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River falls, work goes on in North Dakota

Pipes for a temporary sanitary sewer system rest atop a dike that holds back floodwaters from the Sheyenne River in front of the Rosebud Visitor Center in Valley City, N.D. A UMNS photo courtesy of Mary Lee Nielson.
A UMNS Report
By Linda Bloom*
May 12, 2009

Teachers, students and community members in Valley City, N.D., fill thousands of sandbags in an effort to hold back floodwaters from the Sheyenne River in this April 13 file photo. A UMNS file photo by Michael Raphael, FEMA.

For five weeks, from March 20 to April 24, residents, volunteers and the National Guard filled sandbags in Valley City, N.D., to stop the Sheyenne River from flooding.

By early May, they knew they had succeeded in holding back the water.

“Our river finally went down,” said Avis Richter, city auditor and a member of Epworth United Methodist Church. “We didn’t go below flood stage until May 3.”

Across the state, members of the United Methodist Dakotas Annual Conference, led by Bishop Deborah Kiesey, were among those battling the flood threat in the Red River Valley this spring from rain and melting snow.

Debra Ball-Kilbourne, the bishop’s assistant for disaster response, said the denomination is part of the long-term recovery groups forming around North Dakota, using a concept called Resource Agency Flood Team, created after the devastating 1997 flood in Grand Forks. The team describes itself as a “consortium of agencies devoted to ‘teaming’ resources in an effort to help flood victims recover.”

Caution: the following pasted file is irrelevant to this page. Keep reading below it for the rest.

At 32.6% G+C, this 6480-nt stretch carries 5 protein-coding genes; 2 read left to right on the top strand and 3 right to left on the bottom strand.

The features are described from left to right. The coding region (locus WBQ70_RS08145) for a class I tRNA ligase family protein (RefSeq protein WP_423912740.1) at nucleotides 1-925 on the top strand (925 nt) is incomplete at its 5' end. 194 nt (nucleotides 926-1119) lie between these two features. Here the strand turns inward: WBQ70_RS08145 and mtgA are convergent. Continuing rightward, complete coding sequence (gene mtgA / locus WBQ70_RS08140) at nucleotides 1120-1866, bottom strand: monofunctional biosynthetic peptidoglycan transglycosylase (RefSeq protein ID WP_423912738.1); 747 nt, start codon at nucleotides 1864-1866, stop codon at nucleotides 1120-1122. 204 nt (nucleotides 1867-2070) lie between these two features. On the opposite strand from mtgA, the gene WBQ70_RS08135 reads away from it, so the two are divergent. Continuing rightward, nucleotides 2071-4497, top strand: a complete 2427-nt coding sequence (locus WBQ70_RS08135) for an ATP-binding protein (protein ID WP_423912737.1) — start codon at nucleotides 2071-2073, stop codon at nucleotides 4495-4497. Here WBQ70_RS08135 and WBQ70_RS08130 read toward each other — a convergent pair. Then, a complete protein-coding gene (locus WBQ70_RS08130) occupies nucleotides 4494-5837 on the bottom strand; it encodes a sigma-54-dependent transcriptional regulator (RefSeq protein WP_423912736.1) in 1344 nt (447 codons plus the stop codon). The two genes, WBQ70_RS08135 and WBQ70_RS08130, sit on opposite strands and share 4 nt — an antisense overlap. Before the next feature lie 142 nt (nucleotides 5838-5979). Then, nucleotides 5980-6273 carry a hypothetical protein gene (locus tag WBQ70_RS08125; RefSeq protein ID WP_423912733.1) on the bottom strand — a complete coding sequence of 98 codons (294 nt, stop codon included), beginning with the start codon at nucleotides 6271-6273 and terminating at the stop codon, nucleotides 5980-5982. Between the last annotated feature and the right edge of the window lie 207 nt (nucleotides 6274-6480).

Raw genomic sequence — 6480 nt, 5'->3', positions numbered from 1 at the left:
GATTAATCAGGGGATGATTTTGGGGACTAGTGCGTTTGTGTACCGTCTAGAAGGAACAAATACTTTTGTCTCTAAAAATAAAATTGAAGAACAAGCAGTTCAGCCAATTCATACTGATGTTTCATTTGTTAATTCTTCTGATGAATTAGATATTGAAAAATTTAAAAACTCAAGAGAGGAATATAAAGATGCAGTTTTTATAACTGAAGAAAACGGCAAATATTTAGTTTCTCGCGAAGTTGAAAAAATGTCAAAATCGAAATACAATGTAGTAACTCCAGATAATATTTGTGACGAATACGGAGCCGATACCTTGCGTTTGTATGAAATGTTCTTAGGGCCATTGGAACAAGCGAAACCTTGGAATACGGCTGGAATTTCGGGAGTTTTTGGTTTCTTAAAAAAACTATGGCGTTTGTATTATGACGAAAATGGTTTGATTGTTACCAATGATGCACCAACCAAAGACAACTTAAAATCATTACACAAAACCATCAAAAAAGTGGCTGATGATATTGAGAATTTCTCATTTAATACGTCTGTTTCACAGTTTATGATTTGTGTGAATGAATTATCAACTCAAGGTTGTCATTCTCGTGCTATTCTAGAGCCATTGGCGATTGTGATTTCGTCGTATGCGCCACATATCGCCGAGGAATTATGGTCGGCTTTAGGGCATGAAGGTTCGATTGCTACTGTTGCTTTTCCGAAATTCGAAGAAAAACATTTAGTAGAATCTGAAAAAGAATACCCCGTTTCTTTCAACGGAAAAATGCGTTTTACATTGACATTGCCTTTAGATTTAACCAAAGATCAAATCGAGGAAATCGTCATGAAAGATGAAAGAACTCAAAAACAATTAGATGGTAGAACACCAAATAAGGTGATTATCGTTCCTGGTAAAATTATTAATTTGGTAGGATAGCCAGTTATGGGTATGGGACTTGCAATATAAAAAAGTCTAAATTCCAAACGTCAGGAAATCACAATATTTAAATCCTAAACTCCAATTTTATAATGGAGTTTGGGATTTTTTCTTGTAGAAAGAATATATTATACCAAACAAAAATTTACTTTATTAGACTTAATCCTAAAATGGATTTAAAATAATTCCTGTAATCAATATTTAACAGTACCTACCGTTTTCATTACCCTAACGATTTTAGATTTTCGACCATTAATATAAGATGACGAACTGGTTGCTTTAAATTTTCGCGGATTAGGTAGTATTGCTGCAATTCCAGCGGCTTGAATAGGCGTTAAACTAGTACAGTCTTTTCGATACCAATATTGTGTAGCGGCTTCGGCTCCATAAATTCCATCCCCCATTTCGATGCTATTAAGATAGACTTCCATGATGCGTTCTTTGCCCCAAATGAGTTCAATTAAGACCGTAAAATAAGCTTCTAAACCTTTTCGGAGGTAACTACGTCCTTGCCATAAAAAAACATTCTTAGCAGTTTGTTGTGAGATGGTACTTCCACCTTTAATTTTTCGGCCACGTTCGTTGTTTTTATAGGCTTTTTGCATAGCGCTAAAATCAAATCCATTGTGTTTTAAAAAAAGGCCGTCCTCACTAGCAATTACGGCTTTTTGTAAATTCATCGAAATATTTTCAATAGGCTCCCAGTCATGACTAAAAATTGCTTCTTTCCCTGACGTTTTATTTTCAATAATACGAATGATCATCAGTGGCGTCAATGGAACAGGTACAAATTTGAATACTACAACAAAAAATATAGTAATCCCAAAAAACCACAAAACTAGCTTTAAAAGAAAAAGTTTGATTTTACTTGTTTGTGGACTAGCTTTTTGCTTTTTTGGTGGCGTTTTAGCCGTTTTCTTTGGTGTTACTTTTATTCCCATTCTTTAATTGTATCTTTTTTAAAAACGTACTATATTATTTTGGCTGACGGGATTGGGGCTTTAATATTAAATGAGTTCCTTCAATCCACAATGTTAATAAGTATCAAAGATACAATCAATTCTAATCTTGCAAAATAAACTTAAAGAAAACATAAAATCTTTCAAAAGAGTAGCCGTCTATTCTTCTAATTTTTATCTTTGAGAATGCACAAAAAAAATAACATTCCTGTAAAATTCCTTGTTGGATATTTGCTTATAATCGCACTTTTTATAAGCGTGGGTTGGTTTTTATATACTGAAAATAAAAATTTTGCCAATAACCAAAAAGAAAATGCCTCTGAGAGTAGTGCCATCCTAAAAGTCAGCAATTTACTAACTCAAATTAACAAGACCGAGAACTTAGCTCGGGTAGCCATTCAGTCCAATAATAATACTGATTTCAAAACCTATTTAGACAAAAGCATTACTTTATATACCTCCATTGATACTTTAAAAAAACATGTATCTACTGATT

Directors of the United Methodist Committee on Relief approved a $100,000 grant for the Dakotas Conference for its relief and recovery efforts. The conference, which estimates that more than $250,000 will be needed for flood recovery, had received a $10,000 initial grant from the relief agency.

“We’re still in the very early stages,” Ball-Kilbourne said.

Fighting the swollen river

In Valley City, about 60 miles west of Fargo, Richter and Mayor Mary Lee Nielson, also a member of Epworth, were among the officials who led the effort to force back the swollen river. In the end, the high-water mark of 20.6 feet broke a record set in the 1800s, but the dikes held.

“There was so much water north of us in the watershed area that had to come through,” Richter explained. Some of the nearly 7,000 residents and about 400 National Guard were among the volunteers building the barricades or “walking the dikes” to make sure the sandbags held. 

Epworth United Methodist Church, itself in the flood plain, stayed open to serve the volunteers.  “We became the kitchen for the Salvation Army,” she said. “I felt our church played a very vital role and one I’m very proud of.”
Epworth’s pastor, the Rev. Dan Bader, often called to offer support, she added. “He prayed for us every single day.”

Despite the physical exhaustion, Richter believes the Valley City community held together during the flood battle. “We are a strong, strong people here,” she declared.

The work is not over. Main Street – where the sewer system collapsed – remains closed, although a temporary fix is in place. “We’re working on getting that (system) replaced this summer, which will be a big project,” Richter said.

Besides the sewer project, about 15 percent of the roads must be rebuilt and Nielson would like to shore up the temporary dikes in a more attractive way. “Valley City used to be called the city beautiful,” she said “We don’t qualify now.”

Training set

On May 14-15, the Dakotas Annual Conference will sponsor an initial training for flood team  caseworkers and appraisers at St. Paul’s United Methodist Church in Jamestown. Another training is set for June.